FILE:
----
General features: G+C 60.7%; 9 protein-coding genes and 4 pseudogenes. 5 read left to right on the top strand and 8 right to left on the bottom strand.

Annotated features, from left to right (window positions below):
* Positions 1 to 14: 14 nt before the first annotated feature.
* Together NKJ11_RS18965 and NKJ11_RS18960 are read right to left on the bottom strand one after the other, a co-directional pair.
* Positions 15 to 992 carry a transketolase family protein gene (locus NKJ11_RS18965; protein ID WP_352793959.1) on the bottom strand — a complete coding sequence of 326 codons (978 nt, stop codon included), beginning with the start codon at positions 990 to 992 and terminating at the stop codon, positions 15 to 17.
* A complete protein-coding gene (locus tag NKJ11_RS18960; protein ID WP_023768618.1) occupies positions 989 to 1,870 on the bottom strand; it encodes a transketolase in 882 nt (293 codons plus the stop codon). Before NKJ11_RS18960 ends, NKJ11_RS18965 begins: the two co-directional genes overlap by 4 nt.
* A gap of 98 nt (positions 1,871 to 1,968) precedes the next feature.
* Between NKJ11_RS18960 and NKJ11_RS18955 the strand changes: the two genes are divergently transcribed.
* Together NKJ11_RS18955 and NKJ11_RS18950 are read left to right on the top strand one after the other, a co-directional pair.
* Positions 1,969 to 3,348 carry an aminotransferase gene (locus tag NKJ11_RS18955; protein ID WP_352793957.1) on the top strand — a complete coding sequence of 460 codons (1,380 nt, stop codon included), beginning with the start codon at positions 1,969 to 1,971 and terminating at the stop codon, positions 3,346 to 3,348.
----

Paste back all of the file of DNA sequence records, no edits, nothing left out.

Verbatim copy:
General features: G+C 60.7%; 9 protein-coding genes and 4 pseudogenes. 5 read left to right on the top strand and 8 right to left on the bottom strand.

Annotated features, from left to right (window positions below):
* Positions 1 to 14: 14 nt before the first annotated feature.
* Together NKJ11_RS18965 and NKJ11_RS18960 are read right to left on the bottom strand one after the other, a co-directional pair.
* Positions 15 to 992 carry a transketolase family protein gene (locus NKJ11_RS18965; protein ID WP_352793959.1) on the bottom strand — a complete coding sequence of 326 codons (978 nt, stop codon included), beginning with the start codon at positions 990 to 992 and terminating at the stop codon, positions 15 to 17.
* A complete protein-coding gene (locus tag NKJ11_RS18960; protein ID WP_023768618.1) occupies positions 989 to 1,870 on the bottom strand; it encodes a transketolase in 882 nt (293 codons plus the stop codon). Before NKJ11_RS18960 ends, NKJ11_RS18965 begins: the two co-directional genes overlap by 4 nt.
* A gap of 98 nt (positions 1,871 to 1,968) precedes the next feature.
* Between NKJ11_RS18960 and NKJ11_RS18955 the strand changes: the two genes are divergently transcribed.
* Together NKJ11_RS18955 and NKJ11_RS18950 are read left to right on the top strand one after the other, a co-directional pair.
* Positions 1,969 to 3,348 carry an aminotransferase gene (locus tag NKJ11_RS18955; protein ID WP_352793957.1) on the top strand — a complete coding sequence of 460 codons (1,380 nt, stop codon included), beginning with the start codon at positions 1,969 to 1,971 and terminating at the stop codon, positions 3,346 to 3,348.